Posts Tagged ‘calorie cutting’

Cutting Calories, Skipping Meals.… and the Binge Eater

Thursday, February 9th, 2012

I’m reprinting here a verion of “Must Calorie-Cutting Lead to Binging”, from my Psychology Today blog (http://www.psychologytoday.com/blog/thin-within)    You can find several previous blogs dealing with binging under “addictions”, “Thin From Within”, and “emotional eating” (see categories at left).  Also, Eat Sanely:  Get off the diet roller coaster for good offers a workbook supplement to reinforce supports for the binger.  Relief from binging is a prime goal of sane eating, after all.

We’ve known for a long time that calorie-cutting can spur binging.   A strong diet-binge link first caught national attention in 1985, when psychologists Polivy and Herman demonstrated the connection in their laboratory.  Further studies consistently confirmed that “dietary abandon follows dietary restraint”–so reliably, in fact, that eating disorder experts usually consider the link a given.   Recent headlines, though, highlight research supporting deep calorie cuts, and even breakfast skipping, as potentially effective weight loss aids.  In other words, in these studies eaters did not necessarily “rebound” eat after restriction, and thus weight loss continued.  All this will surely confuse the binge-prone overeater, who may have worked hard to not skip meals or cut calories too deeply.   What’s there to learn here?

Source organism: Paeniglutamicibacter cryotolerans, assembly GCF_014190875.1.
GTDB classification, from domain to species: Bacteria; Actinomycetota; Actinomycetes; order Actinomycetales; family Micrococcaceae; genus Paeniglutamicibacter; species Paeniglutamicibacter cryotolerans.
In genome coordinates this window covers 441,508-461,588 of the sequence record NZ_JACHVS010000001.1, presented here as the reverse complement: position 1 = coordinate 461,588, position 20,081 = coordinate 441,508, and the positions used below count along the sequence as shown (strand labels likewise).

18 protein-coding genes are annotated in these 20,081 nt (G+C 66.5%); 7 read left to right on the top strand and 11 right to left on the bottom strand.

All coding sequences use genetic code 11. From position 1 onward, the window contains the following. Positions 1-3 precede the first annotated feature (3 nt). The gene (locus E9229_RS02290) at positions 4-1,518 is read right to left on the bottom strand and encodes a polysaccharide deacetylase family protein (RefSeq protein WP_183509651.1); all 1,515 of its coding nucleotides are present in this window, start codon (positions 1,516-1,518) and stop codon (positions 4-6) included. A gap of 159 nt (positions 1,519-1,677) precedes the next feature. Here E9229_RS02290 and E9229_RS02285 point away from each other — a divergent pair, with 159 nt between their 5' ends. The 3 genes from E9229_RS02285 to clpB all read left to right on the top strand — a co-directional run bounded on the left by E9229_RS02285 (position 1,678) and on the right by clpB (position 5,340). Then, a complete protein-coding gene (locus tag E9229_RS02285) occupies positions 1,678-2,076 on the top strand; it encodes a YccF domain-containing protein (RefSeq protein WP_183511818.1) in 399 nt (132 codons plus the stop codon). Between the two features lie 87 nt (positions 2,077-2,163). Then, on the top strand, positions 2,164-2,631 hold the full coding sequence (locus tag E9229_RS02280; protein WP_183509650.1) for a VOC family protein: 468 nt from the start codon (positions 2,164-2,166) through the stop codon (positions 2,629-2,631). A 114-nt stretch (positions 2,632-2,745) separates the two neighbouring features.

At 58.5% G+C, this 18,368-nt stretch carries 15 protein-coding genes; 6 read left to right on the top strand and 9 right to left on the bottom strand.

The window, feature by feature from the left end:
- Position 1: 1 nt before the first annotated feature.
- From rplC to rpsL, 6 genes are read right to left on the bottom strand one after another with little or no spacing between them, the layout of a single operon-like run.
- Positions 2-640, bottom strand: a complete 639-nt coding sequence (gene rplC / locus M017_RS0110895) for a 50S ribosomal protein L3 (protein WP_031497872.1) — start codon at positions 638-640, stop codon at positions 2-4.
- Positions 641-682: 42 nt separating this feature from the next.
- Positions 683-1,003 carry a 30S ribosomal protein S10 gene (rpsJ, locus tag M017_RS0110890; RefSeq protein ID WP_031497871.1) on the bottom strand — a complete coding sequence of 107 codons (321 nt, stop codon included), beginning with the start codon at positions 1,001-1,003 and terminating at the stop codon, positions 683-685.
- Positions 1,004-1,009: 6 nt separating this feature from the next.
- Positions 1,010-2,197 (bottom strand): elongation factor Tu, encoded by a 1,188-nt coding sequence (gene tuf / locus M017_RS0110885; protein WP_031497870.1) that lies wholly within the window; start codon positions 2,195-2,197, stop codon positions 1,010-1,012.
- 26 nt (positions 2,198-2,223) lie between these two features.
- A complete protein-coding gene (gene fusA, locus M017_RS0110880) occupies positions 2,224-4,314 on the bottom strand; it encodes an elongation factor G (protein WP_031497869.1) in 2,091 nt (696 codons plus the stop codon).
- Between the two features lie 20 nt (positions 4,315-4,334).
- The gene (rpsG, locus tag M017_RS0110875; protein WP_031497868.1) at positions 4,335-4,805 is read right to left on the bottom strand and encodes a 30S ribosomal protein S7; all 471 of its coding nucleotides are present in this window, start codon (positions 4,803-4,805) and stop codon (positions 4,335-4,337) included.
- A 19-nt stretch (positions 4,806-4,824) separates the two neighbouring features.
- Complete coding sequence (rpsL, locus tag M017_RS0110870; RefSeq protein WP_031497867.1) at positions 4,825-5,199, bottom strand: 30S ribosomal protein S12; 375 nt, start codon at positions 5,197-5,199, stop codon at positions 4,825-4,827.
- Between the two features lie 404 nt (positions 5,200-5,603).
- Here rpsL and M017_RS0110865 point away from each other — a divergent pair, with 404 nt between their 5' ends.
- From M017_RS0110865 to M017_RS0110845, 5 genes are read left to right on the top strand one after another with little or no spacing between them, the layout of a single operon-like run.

One study at Cornell, for instance, found that subjects indeed did not “rebound” eat when they followed extremely low calorie (500 cal) regimes two days per week for six months.  Their weight loss, in fact, matched that of a comparison group who reduced on a more traditional regime.  The New York Times summarized the study as “A Low Calorie Meal is Shown to Pay Off”.   The study’s lead author, David Levitsky, found “no evidence of any compensation” in the dieters. (more…)

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